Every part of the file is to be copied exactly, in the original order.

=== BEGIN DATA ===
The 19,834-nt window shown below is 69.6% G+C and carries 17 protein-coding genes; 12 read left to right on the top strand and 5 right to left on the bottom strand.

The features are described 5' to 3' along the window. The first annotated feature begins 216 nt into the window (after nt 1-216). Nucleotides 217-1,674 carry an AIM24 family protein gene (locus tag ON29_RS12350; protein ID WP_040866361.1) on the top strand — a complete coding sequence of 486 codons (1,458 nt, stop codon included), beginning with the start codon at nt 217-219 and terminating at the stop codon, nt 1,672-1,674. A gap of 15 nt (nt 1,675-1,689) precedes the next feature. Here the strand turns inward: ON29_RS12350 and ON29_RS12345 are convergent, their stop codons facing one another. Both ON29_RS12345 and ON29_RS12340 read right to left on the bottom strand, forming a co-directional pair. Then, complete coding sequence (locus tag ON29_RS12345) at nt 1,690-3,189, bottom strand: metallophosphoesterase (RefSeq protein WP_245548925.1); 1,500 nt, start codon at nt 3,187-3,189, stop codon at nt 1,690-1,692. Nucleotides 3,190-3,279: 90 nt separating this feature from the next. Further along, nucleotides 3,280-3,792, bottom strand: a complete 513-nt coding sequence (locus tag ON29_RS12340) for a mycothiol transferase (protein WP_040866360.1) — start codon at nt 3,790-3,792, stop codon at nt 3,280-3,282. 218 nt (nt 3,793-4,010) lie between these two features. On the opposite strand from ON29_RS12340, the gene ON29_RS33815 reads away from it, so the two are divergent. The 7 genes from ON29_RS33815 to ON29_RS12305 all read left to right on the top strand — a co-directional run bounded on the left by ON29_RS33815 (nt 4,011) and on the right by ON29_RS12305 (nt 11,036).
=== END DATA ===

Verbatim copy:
The 19,834-nt window shown below is 69.6% G+C and carries 17 protein-coding genes; 12 read left to right on the top strand and 5 right to left on the bottom strand.

The features are described 5' to 3' along the window. The first annotated feature begins 216 nt into the window (after nt 1-216). Nucleotides 217-1,674 carry an AIM24 family protein gene (locus tag ON29_RS12350; protein ID WP_040866361.1) on the top strand — a complete coding sequence of 486 codons (1,458 nt, stop codon included), beginning with the start codon at nt 217-219 and terminating at the stop codon, nt 1,672-1,674. A gap of 15 nt (nt 1,675-1,689) precedes the next feature. Here the strand turns inward: ON29_RS12350 and ON29_RS12345 are convergent, their stop codons facing one another. Both ON29_RS12345 and ON29_RS12340 read right to left on the bottom strand, forming a co-directional pair. Then, complete coding sequence (locus tag ON29_RS12345) at nt 1,690-3,189, bottom strand: metallophosphoesterase (RefSeq protein WP_245548925.1); 1,500 nt, start codon at nt 3,187-3,189, stop codon at nt 1,690-1,692. Nucleotides 3,190-3,279: 90 nt separating this feature from the next. Further along, nucleotides 3,280-3,792, bottom strand: a complete 513-nt coding sequence (locus tag ON29_RS12340) for a mycothiol transferase (protein WP_040866360.1) — start codon at nt 3,790-3,792, stop codon at nt 3,280-3,282. 218 nt (nt 3,793-4,010) lie between these two features. On the opposite strand from ON29_RS12340, the gene ON29_RS33815 reads away from it, so the two are divergent. The 7 genes from ON29_RS33815 to ON29_RS12305 all read left to right on the top strand — a co-directional run bounded on the left by ON29_RS33815 (nt 4,011) and on the right by ON29_RS12305 (nt 11,036).